The use of aromatase inhibitors in boys with short stature: what to know before prescribing?
ARCHIVES OF ENDOCRINOLOGY METABOLISM
Authors: Linardi, Alessandra; Damiani, Durval; Longui, Carlos A.
Aromatase is a cytochrome P450 enzyme (CYP19A1 isoform) able to catalyze the conversion of androgens to estrogens. The aromatase gene mutations highlighted the action of estrogen as one of the main regulators of bone maturation and closure of bone plate. The use of aromatase inhibitors (AI) in boys with short stature has showed its capability to improve the predicted final height. Anastrozole (ANZ) and letrozole (LTZ) are nonsteroidal inhibitors able to bind reversibly to the heme group of cytochrome P450. In this review, we describe the pharmacokinetic profile of both drugs, discussing possible drug interactions between ANZ and LTZ with other drugs. AIs are triazolic compounds that can induce or suppress cytochrome P450 enzymes, interfering with metabolism of other compounds. Hydroxilation, N-dealkylation and glucoronidation are involved in the metabolism of AIs. Drug interactions can occur with azole antifungals, such as ketoconazole, by inhibiting CYP3A4 and by reducing the clearance of AIs. Antiepileptic drugs (lamotrigine, phenobarbital, and phenytoin) also inhibit aromatase. Concomitant use of phenobarbital or valproate has a synergistic effect on aromatase inhibition. Therefore, it is important to understand the pharmacokinetics of AIs, recognizing and avoiding possible drug interactions and offering a safer prescription profile of this class of aromatase inhibitors.
Lipotoxicity Impairs Granulosa Cell Function Through Activated Endoplasmic Reticulum Stress Pathway
Authors: Hua, Dongxu; Zhou, Yu; Lu, Yingfei; Zhao, Chengcheng; Qiu, Wei; Chen, Jianquan; Ju, Rong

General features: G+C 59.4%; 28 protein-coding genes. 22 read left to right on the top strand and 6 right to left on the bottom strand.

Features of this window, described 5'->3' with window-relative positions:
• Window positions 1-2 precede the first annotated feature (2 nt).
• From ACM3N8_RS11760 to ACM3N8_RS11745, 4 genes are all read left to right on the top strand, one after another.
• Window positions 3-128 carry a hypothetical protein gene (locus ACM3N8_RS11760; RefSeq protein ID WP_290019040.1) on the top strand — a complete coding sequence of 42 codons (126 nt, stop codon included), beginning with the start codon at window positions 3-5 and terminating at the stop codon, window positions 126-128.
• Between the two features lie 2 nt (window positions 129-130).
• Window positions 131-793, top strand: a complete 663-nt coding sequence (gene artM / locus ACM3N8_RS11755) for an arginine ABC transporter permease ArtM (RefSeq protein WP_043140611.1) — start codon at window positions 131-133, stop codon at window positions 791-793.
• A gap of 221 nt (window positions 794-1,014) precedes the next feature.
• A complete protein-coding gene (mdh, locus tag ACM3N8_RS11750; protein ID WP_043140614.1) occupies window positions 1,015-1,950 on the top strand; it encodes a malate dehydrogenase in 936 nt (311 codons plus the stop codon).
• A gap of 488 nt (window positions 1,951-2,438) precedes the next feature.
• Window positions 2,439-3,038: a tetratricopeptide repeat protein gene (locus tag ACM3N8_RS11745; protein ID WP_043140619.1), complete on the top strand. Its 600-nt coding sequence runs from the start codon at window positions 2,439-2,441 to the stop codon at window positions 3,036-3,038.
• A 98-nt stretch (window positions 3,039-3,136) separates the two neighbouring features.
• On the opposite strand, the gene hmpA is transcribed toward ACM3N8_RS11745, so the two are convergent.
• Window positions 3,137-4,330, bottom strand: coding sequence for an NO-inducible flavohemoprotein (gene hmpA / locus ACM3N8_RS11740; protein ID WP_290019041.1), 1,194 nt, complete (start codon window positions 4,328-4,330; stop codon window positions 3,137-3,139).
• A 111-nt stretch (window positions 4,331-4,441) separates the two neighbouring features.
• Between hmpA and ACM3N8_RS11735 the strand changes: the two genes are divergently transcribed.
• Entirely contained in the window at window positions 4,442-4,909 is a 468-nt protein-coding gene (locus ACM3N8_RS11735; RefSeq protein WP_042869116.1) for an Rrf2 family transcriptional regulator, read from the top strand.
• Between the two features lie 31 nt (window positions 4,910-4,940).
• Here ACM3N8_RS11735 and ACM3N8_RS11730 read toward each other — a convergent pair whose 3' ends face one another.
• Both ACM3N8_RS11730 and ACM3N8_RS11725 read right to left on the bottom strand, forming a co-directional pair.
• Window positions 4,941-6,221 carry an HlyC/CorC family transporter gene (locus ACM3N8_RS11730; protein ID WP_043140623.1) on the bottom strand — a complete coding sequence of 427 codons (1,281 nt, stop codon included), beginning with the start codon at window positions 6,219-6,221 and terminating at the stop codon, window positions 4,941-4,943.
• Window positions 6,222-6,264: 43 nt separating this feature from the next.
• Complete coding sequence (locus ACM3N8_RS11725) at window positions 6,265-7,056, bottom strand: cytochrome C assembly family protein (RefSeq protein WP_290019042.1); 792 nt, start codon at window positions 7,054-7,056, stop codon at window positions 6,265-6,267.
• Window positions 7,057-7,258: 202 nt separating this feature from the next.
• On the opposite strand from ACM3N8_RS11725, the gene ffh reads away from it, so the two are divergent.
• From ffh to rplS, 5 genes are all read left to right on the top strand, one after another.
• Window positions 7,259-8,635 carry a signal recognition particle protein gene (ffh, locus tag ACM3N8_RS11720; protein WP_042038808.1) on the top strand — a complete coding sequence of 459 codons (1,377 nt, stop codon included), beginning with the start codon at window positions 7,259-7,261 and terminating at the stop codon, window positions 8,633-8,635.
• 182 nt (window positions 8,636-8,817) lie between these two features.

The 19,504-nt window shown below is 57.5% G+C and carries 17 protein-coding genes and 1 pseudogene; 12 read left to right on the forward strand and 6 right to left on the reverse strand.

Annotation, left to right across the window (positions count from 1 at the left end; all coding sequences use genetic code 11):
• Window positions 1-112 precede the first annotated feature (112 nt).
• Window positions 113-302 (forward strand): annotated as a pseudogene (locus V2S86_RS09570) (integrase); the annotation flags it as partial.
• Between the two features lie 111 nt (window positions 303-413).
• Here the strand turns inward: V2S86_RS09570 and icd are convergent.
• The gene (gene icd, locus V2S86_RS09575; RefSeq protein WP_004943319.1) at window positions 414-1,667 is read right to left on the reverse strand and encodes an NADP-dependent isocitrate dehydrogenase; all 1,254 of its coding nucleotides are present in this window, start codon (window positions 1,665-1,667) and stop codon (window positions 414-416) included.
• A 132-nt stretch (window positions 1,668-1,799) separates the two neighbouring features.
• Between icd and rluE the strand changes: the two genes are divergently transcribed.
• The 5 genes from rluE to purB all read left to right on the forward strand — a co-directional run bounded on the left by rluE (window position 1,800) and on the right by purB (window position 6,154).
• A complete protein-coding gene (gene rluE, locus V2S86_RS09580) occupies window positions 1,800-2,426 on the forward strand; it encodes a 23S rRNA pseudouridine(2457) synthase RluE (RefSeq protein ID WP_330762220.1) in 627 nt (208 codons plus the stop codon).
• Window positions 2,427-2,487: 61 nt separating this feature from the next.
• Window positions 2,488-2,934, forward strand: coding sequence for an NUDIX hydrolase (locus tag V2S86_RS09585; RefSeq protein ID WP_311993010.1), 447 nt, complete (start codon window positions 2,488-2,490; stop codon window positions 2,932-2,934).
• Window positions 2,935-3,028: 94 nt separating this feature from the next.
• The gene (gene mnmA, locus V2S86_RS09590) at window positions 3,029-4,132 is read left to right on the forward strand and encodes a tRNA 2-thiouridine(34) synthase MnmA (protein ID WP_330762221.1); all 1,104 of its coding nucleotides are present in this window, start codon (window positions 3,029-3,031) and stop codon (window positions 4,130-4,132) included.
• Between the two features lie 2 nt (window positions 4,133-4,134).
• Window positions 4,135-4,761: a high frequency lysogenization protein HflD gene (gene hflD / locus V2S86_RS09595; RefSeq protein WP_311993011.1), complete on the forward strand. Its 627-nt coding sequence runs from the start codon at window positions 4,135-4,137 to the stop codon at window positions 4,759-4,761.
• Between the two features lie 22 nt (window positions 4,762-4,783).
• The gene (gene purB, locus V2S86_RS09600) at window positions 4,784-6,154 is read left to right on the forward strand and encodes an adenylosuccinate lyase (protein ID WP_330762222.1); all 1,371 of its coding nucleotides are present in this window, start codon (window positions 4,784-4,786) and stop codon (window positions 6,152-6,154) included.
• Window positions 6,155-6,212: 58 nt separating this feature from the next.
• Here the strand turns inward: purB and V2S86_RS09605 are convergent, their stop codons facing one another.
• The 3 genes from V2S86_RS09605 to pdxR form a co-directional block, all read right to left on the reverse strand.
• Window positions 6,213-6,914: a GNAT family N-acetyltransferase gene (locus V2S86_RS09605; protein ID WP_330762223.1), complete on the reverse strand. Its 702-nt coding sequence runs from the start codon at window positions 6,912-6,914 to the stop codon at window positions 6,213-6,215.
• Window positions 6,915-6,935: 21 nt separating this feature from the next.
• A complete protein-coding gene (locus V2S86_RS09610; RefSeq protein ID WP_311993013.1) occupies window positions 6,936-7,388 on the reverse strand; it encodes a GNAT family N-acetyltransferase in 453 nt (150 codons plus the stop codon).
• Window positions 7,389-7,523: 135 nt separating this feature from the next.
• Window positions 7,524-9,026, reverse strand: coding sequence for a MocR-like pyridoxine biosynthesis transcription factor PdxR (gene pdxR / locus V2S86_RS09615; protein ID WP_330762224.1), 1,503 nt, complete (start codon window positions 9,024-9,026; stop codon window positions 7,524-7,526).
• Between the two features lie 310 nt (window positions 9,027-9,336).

Obesity is closely related to reproductive disorders, which may eventually lead to infertility in both males and females. Ovarian granulosa cells play a critical role during the maintenance of oocyte development through the generation of sex steroids (mainly estradiol and progesterone) and different kinds of growth factors. However, the molecular mechanism of obesity-induced granulosa cell dysfunction remains poorly investigated. In our current study, we observed that high-fat diet feeding significantly increased the level of glucose-regulated protein 78 kDa (GRP78) protein expression in mouse granulosa cells; testosterone-induced estradiol generation was impaired accordingly. To further evaluate the precise mechanism of lipotoxicity-induced granulosa cell dysfunction, mouse primary granulosa cells were treated with palmitate, and the expression levels of ER stress markers were evaluated by real-time PCR and western blot. Lipotoxicity significantly increased ER stress but impaired the mRNA expression of granulosa cell function-related makers, including androgen receptor (Ar), cytochrome P450 family 19 subfamily A member 1 (Cyp19a1), hydroxysteroid 17-beta dehydrogenase 1 (Hsd17b1), and insulin receptor substrate 1 (Irs1). Impaired testosterone-induced estradiol generation was also observed in cultured mouse granulosa cells after palmitate treatment. Insulin augmented testosterone induced estradiol generation through activation of the AKT pathway. However, palmitate treatment abolished insulin-promoted aromatase expression and estradiol generation by the stimulation of ER stress. Overexpression of IRS1 significantly ameliorated palmitate- or tunicamycin-induced impairment of aromatase expression and estradiol generation. Taken together, our current study demonstrated that lipotoxicity impaired insulin-stimulated estradiol generation through activated ER stress and inhibited IRS1 pathway.